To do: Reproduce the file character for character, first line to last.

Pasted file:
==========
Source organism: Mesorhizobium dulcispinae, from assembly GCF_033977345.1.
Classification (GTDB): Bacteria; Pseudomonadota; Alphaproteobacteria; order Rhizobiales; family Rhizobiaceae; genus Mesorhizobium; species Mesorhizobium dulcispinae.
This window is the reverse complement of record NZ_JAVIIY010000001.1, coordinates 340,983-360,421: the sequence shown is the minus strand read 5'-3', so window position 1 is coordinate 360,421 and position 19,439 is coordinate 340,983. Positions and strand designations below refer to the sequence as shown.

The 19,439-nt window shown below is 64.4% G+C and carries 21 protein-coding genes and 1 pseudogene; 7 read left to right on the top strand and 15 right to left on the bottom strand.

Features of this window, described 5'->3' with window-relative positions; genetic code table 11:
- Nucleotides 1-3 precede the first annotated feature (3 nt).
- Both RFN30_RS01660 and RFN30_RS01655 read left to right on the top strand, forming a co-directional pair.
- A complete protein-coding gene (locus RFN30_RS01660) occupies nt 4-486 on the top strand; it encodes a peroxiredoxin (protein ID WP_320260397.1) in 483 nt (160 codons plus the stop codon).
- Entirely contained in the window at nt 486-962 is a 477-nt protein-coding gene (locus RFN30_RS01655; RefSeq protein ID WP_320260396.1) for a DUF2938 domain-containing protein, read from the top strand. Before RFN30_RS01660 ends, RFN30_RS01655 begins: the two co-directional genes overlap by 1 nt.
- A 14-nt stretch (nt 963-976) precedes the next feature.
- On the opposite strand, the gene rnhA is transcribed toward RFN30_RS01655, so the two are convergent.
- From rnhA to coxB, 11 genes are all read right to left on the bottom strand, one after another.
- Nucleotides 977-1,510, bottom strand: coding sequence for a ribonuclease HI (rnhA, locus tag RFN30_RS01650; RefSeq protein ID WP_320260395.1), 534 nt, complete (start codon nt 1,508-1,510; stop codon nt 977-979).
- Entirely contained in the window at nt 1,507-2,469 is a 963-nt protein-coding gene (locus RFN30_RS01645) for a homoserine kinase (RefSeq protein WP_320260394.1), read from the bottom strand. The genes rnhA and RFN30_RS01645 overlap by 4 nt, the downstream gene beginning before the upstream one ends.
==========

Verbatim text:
Source organism: Mesorhizobium dulcispinae, from assembly GCF_033977345.1.
Classification (GTDB): Bacteria; Pseudomonadota; Alphaproteobacteria; order Rhizobiales; family Rhizobiaceae; genus Mesorhizobium; species Mesorhizobium dulcispinae.
This window is the reverse complement of record NZ_JAVIIY010000001.1, coordinates 340,983-360,421: the sequence shown is the minus strand read 5'-3', so window position 1 is coordinate 360,421 and position 19,439 is coordinate 340,983. Positions and strand designations below refer to the sequence as shown.

The 19,439-nt window shown below is 64.4% G+C and carries 21 protein-coding genes and 1 pseudogene; 7 read left to right on the top strand and 15 right to left on the bottom strand.

Features of this window, described 5'->3' with window-relative positions; genetic code table 11:
- Nucleotides 1-3 precede the first annotated feature (3 nt).
- Both RFN30_RS01660 and RFN30_RS01655 read left to right on the top strand, forming a co-directional pair.
- A complete protein-coding gene (locus RFN30_RS01660) occupies nt 4-486 on the top strand; it encodes a peroxiredoxin (protein ID WP_320260397.1) in 483 nt (160 codons plus the stop codon).
- Entirely contained in the window at nt 486-962 is a 477-nt protein-coding gene (locus RFN30_RS01655; RefSeq protein ID WP_320260396.1) for a DUF2938 domain-containing protein, read from the top strand. Before RFN30_RS01660 ends, RFN30_RS01655 begins: the two co-directional genes overlap by 1 nt.
- A 14-nt stretch (nt 963-976) precedes the next feature.
- On the opposite strand, the gene rnhA is transcribed toward RFN30_RS01655, so the two are convergent.
- From rnhA to coxB, 11 genes are all read right to left on the bottom strand, one after another.
- Nucleotides 977-1,510, bottom strand: coding sequence for a ribonuclease HI (rnhA, locus tag RFN30_RS01650; RefSeq protein ID WP_320260395.1), 534 nt, complete (start codon nt 1,508-1,510; stop codon nt 977-979).
- Entirely contained in the window at nt 1,507-2,469 is a 963-nt protein-coding gene (locus RFN30_RS01645) for a homoserine kinase (RefSeq protein WP_320260394.1), read from the bottom strand. The genes rnhA and RFN30_RS01645 overlap by 4 nt, the downstream gene beginning before the upstream one ends.